Home Care Blog in Kitchener, Waterloo & Cambridge
When the winter weather hits and cold weather is in full force, seniors may find it more daunting to think about venturing out to the grocery store on a regular basis to get fresh produce, and might find themselves resorting to more prepared and packaged convenience foods. On top of this, there is a tendency for people to find themselves wanting just to eat comfort food when the weather is cold, which is absolutely fine as long as there is some balance and seniors are making sure that, along with those comforting foods that maybe aren’t the healthiest, they are also getting in ample fruits, vegetables, and nutrients.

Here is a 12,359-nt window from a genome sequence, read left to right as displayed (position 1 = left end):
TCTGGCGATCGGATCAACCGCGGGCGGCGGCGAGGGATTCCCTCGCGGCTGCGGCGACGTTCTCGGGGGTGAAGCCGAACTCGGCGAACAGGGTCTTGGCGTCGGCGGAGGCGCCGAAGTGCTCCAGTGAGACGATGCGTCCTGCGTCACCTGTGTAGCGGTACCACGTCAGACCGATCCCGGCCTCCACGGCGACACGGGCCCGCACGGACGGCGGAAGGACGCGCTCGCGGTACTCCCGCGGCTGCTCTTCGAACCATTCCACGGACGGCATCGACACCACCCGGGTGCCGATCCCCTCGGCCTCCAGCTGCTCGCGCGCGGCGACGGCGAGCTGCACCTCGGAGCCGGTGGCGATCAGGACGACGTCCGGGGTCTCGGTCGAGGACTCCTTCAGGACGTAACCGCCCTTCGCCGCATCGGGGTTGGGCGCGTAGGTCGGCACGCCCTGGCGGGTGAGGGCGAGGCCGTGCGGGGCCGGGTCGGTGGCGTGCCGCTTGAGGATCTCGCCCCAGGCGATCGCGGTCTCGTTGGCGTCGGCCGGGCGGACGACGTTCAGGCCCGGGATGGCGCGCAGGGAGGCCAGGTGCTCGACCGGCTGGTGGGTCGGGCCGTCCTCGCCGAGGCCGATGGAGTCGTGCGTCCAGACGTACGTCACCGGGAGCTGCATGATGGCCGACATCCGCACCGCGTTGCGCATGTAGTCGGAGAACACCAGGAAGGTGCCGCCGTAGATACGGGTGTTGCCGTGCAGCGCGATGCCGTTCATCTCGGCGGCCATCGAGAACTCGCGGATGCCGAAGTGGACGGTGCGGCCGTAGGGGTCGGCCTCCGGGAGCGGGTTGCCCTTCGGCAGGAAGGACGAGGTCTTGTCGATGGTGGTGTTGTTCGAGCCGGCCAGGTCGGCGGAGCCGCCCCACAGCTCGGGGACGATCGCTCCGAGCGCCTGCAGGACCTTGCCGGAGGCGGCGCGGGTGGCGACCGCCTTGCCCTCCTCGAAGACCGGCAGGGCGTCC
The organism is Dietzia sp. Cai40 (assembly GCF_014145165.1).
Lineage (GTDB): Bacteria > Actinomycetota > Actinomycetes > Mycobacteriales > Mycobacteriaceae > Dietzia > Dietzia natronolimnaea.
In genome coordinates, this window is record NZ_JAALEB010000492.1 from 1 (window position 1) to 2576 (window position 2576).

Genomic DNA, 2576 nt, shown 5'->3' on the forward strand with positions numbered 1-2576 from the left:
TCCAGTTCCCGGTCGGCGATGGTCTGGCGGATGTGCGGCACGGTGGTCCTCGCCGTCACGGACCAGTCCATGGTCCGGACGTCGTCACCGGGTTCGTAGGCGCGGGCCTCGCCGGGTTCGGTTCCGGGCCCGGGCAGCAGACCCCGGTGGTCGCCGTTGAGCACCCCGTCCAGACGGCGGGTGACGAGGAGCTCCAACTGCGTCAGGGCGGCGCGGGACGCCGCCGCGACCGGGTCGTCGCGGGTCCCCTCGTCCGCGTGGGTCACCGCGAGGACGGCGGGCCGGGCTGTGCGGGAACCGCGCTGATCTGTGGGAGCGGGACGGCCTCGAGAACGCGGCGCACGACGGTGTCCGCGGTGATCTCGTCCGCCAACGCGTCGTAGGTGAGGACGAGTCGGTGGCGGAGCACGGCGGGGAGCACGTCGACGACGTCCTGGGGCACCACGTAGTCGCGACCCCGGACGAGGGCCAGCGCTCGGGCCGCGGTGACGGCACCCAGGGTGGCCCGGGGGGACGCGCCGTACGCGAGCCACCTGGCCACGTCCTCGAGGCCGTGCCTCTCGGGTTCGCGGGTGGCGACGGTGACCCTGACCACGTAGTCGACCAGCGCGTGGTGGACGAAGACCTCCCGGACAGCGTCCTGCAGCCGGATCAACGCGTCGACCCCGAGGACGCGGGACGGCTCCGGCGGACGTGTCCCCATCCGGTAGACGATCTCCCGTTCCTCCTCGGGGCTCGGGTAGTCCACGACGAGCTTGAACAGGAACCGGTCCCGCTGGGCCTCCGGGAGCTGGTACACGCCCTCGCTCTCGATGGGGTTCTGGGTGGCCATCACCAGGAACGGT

When the weather is cold, everything feels a little different than it does when the sun is blazing and the air is warm. When it comes to joints, many people who experience pain in these areas report that they notice a meaningful difference when the weather is colder. Whether it be because of differences in air pressure that take place in the cold-weather months, or whether it is the chill in the air itself that causes a change, fall and winter can be more challenging times for seniors’ joint pain.